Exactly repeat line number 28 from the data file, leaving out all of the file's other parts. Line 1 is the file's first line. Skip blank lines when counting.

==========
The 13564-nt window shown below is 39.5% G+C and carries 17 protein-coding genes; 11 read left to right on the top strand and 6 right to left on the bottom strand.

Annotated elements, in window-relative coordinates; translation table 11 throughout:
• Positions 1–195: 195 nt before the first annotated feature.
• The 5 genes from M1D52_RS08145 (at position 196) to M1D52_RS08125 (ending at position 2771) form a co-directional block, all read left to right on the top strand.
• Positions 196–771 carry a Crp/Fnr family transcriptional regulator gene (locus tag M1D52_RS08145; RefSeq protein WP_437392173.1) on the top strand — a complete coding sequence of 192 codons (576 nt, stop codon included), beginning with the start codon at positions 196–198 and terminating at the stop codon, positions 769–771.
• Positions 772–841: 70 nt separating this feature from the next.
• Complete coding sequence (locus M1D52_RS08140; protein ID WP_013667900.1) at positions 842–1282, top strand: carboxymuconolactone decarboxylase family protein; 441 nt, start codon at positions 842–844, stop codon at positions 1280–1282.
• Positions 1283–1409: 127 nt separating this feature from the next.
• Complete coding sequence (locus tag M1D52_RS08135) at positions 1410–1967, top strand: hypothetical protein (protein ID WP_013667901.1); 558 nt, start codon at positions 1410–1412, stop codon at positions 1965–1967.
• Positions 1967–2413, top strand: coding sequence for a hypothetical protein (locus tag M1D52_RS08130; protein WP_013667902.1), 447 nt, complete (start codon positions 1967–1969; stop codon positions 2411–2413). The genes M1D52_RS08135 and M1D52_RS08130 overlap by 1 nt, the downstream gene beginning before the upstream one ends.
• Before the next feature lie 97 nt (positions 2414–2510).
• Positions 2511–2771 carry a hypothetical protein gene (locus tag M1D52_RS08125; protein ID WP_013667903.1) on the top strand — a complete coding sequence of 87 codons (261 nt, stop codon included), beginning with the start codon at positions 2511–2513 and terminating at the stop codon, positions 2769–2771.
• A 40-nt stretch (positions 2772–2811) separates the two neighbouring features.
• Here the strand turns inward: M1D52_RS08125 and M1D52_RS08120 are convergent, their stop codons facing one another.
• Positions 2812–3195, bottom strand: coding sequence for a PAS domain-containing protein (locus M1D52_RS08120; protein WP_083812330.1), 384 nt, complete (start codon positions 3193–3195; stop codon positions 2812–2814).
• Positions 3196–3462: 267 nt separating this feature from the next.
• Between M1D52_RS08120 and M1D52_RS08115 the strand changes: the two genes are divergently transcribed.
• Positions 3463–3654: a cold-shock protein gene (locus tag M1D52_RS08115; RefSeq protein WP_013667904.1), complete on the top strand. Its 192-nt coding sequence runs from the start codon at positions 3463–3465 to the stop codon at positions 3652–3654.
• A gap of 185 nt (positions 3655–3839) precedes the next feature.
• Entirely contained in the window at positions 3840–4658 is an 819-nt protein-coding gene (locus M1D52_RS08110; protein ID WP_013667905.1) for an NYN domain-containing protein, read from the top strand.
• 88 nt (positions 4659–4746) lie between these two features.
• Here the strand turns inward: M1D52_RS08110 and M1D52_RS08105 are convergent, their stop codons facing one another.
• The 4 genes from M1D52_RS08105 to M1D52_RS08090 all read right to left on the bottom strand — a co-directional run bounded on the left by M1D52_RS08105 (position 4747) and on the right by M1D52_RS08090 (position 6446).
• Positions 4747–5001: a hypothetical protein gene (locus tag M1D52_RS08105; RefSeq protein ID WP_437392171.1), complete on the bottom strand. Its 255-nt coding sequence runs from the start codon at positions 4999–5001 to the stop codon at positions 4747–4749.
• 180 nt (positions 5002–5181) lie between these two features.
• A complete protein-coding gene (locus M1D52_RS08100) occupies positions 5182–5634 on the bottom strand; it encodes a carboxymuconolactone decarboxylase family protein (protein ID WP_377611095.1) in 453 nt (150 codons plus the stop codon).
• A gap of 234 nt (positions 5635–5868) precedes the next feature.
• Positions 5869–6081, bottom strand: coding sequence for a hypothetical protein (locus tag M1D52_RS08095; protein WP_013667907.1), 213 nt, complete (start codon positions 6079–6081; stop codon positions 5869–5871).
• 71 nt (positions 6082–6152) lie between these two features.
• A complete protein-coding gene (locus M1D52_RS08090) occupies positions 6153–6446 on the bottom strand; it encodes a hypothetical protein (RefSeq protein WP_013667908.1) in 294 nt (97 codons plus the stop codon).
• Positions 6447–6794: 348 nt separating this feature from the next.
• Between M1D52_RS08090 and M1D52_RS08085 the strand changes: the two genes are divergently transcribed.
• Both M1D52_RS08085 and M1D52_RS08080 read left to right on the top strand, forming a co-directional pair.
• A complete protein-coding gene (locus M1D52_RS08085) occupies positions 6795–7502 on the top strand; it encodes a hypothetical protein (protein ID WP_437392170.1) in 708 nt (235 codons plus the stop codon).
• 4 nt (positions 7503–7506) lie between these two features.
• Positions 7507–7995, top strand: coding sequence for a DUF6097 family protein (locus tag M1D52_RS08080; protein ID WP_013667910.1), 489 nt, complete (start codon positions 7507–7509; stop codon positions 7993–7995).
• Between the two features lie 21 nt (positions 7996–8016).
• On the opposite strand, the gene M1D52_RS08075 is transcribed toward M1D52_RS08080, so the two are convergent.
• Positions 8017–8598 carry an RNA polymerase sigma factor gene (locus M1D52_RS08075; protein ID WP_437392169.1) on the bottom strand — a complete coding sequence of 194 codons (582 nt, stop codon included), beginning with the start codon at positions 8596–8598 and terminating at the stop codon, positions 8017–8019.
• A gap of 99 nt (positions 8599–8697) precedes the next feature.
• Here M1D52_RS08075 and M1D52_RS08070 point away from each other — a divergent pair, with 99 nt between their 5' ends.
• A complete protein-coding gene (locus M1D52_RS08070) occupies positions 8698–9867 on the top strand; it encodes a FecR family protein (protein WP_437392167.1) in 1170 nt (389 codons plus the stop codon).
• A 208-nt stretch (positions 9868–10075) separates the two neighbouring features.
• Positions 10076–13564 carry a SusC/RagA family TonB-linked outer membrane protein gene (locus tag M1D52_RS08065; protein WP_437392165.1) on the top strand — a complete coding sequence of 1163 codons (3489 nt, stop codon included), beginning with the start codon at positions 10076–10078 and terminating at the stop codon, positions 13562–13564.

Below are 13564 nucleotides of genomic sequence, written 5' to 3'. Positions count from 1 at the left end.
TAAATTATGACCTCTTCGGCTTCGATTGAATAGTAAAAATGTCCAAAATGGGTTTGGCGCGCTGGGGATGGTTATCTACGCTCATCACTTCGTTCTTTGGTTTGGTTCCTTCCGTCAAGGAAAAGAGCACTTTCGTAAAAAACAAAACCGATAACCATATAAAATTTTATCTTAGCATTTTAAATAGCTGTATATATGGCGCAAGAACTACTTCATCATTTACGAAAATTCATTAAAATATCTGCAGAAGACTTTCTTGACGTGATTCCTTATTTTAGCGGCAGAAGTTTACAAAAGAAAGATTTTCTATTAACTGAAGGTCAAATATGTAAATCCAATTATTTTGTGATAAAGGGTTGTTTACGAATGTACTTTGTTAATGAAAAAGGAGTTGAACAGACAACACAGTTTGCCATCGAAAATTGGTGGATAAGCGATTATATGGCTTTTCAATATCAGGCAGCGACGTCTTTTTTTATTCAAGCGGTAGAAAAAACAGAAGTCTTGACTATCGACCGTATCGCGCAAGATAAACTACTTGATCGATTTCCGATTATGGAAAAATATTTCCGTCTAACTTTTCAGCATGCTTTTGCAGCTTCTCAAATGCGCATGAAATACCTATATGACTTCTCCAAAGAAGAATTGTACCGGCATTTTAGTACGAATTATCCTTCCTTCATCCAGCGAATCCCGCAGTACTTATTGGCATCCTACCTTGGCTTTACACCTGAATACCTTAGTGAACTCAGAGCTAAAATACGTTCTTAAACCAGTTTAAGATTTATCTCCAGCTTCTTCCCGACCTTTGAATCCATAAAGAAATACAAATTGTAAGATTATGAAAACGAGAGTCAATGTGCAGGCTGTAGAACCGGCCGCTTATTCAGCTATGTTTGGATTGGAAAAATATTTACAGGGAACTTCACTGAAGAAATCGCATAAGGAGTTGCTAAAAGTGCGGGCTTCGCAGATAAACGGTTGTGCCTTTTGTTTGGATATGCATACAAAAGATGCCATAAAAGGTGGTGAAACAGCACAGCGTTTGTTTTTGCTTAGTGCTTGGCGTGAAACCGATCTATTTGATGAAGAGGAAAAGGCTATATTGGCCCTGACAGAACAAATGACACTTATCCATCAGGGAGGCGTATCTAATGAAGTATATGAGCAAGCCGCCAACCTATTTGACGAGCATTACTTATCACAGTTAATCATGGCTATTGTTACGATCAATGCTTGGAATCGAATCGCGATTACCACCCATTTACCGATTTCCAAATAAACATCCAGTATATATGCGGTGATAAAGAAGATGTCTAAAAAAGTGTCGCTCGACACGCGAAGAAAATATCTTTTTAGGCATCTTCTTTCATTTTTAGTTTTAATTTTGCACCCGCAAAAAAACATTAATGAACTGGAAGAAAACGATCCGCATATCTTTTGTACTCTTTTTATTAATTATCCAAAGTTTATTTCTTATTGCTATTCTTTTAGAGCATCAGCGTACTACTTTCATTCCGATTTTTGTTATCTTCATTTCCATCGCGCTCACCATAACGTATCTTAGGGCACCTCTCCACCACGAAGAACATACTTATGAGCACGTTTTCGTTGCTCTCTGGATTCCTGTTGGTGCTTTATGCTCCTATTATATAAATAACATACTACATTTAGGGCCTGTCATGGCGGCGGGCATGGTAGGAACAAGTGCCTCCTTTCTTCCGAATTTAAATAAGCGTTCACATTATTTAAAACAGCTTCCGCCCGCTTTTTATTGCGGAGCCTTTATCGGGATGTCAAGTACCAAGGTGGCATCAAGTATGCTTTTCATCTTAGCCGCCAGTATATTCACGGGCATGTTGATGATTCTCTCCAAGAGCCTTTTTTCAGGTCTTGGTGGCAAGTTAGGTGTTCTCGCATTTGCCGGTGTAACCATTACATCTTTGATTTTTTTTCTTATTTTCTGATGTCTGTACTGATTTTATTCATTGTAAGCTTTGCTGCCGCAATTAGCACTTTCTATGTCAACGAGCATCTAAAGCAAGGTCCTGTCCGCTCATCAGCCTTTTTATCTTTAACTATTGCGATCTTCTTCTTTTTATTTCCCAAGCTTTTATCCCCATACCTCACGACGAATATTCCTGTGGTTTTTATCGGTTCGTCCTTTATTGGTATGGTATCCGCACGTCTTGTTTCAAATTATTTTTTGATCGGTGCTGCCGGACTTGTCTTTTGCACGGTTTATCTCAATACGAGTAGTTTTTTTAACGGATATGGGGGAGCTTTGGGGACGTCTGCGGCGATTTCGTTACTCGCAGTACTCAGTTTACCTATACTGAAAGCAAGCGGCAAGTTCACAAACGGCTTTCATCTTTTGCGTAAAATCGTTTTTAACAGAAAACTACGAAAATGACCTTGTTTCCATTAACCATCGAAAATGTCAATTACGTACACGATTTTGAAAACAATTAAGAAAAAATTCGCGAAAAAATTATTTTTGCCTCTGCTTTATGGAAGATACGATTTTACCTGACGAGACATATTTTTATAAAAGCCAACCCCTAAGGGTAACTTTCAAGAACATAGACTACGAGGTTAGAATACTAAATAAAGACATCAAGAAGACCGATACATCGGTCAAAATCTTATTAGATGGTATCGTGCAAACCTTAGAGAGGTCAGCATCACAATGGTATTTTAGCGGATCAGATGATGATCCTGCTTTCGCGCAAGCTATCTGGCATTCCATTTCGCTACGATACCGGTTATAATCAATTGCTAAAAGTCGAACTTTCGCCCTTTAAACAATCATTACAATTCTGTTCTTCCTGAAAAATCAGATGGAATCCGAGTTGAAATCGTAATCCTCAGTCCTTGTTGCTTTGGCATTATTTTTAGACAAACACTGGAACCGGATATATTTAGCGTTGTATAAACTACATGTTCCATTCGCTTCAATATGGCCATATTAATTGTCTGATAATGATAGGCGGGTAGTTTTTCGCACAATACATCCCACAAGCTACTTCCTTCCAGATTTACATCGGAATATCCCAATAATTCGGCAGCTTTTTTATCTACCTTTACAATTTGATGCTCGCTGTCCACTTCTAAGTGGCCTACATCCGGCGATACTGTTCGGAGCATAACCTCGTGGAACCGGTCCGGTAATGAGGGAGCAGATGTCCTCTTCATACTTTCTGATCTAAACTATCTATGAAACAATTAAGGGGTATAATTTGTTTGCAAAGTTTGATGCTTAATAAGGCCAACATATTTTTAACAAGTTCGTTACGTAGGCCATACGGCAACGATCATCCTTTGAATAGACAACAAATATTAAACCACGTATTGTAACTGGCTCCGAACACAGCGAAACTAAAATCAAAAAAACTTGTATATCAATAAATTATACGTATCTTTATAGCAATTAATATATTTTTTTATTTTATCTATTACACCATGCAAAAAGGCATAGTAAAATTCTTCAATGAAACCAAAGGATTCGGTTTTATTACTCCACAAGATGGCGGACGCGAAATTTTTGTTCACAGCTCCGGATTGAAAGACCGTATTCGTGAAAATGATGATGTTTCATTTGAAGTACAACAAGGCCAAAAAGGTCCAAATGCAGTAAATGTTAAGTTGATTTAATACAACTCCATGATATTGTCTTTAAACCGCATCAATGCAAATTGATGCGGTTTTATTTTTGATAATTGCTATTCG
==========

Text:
• Positions 5869–6081, bottom strand: coding sequence for a hypothetical protein (locus tag M1D52_RS08095; protein WP_013667907.1), 213 nt, complete (start codon positions 6079–6081; stop codon positions 5869–5871).